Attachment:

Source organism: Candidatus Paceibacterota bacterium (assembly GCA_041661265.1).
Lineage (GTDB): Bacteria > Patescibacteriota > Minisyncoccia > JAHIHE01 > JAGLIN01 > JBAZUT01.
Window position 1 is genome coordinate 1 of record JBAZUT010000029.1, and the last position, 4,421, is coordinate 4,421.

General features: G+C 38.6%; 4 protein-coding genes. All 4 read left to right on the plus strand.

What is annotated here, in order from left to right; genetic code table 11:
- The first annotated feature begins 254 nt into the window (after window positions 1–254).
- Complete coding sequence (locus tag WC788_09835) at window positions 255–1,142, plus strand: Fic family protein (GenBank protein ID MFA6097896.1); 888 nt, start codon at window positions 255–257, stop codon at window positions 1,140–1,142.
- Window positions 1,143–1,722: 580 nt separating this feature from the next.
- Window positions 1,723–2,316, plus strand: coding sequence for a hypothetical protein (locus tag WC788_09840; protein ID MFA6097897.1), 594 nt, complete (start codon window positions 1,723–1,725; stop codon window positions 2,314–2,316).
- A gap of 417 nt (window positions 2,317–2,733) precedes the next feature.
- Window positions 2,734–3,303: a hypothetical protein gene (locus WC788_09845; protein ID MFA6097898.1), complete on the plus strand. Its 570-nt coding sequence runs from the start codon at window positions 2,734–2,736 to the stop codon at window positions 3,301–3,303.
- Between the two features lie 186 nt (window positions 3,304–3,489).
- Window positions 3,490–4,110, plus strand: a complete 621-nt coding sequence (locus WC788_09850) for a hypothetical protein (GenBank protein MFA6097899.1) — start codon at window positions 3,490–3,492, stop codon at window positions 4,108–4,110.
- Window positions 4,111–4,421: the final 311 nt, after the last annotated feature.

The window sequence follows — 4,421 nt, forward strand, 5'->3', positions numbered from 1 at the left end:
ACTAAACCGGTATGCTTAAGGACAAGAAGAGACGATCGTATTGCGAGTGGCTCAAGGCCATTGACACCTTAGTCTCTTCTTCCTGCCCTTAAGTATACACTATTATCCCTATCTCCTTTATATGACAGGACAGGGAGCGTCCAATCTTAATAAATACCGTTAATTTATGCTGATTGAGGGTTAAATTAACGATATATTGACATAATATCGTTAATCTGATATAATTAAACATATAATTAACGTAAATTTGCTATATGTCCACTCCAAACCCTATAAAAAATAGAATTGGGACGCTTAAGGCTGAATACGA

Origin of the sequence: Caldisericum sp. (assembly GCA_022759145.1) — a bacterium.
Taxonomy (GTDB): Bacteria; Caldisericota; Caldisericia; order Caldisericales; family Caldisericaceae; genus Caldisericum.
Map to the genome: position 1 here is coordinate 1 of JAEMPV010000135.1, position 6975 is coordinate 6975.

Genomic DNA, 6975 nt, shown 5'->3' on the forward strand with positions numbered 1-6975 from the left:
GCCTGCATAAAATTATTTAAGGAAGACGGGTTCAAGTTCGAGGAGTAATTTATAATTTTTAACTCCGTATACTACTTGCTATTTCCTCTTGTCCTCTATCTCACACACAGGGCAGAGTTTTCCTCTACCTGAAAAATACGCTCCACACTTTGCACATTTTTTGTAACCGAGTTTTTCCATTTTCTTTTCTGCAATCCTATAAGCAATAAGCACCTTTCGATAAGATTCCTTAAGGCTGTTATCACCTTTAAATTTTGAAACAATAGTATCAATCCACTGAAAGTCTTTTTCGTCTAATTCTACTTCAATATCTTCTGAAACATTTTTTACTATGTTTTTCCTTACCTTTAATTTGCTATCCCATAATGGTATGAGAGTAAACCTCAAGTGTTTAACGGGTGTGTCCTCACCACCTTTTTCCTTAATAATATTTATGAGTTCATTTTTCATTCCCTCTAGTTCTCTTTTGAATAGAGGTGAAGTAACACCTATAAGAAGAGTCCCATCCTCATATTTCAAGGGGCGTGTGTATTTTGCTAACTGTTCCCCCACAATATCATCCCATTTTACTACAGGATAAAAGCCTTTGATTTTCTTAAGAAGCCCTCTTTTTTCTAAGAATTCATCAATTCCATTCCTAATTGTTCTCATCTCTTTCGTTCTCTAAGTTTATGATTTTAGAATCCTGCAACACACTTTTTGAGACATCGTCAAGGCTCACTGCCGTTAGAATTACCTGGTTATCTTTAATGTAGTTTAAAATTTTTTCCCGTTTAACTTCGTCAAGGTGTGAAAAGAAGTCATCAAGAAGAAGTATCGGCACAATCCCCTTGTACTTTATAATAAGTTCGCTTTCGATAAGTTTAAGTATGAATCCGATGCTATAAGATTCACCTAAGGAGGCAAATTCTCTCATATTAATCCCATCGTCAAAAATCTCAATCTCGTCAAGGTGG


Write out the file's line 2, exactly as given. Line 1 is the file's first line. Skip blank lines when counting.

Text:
Lineage (GTDB): Bacteria > Patescibacteriota > Minisyncoccia > JAHIHE01 > JAGLIN01 > JBAZUT01.